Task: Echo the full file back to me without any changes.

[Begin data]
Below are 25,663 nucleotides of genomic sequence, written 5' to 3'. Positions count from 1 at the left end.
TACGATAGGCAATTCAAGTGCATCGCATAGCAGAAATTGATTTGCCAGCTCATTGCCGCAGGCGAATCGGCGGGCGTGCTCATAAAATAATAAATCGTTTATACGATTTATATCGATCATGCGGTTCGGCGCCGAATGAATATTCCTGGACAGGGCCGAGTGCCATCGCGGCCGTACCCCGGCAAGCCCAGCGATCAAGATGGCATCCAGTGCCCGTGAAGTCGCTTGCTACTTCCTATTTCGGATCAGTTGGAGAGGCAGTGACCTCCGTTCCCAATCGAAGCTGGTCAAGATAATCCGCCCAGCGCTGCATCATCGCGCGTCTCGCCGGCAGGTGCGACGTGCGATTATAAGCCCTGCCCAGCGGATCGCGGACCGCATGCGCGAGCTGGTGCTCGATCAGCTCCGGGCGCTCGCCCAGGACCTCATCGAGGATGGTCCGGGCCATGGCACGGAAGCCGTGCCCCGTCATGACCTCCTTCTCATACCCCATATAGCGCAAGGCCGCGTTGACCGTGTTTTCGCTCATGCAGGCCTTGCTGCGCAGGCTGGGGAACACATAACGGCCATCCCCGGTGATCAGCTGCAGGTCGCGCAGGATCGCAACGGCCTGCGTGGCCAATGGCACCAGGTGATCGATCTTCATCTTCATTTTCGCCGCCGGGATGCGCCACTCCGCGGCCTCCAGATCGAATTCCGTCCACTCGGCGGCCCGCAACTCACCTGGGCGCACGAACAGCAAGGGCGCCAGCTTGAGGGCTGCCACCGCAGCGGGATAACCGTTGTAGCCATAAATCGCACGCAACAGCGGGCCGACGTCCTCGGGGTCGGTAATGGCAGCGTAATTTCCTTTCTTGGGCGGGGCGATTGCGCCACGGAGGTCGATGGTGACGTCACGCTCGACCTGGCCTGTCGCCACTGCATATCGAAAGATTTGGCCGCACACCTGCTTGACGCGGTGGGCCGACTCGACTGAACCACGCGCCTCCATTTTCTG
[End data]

Below are 25,663 nucleotides of genomic sequence, written 5' to 3'. Positions count from 1 at the left end.
TACGATAGGCAATTCAAGTGCATCGCATAGCAGAAATTGATTTGCCAGCTCATTGCCGCAGGCGAATCGGCGGGCGTGCTCATAAAATAATAAATCGTTTATACGATTTATATCGATCATGCGGTTCGGCGCCGAATGAATATTCCTGGACAGGGCCGAGTGCCATCGCGGCCGTACCCCGGCAAGCCCAGCGATCAAGATGGCATCCAGTGCCCGTGAAGTCGCTTGCTACTTCCTATTTCGGATCAGTTGGAGAGGCAGTGACCTCCGTTCCCAATCGAAGCTGGTCAAGATAATCCGCCCAGCGCTGCATCATCGCGCGTCTCGCCGGCAGGTGCGACGTGCGATTATAAGCCCTGCCCAGCGGATCGCGGACCGCATGCGCGAGCTGGTGCTCGATCAGCTCCGGGCGCTCGCCCAGGACCTCATCGAGGATGGTCCGGGCCATGGCACGGAAGCCGTGCCCCGTCATGACCTCCTTCTCATACCCCATATAGCGCAAGGCCGCGTTGACCGTGTTTTCGCTCATGCAGGCCTTGCTGCGCAGGCTGGGGAACACATAACGGCCATCCCCGGTGATCAGCTGCAGGTCGCGCAGGATCGCAACGGCCTGCGTGGCCAATGGCACCAGGTGATCGATCTTCATCTTCATTTTCGCCGCCGGGATGCGCCACTCCGCGGCCTCCAGATCGAATTCCGTCCACTCGGCGGCCCGCAACTCACCTGGGCGCACGAACAGCAAGGGCGCCAGCTTGAGGGCTGCCACCGCAGCGGGATAACCGTTGTAGCCATAAATCGCACGCAACAGCGGGCCGACGTCCTCGGGGTCGGTAATGGCAGCGTAATTTCCTTTCTTGGGCGGGGCGATTGCGCCACGGAGGTCGATGGTGACGTCACGCTCGACCTGGCCTGTCGCCACTGCATATCGAAAGATTTGGCCGCACACCTGCTTGACGCGGTGGGCCGACTCGACTGAACCACGCGCCTCCATTTTCTG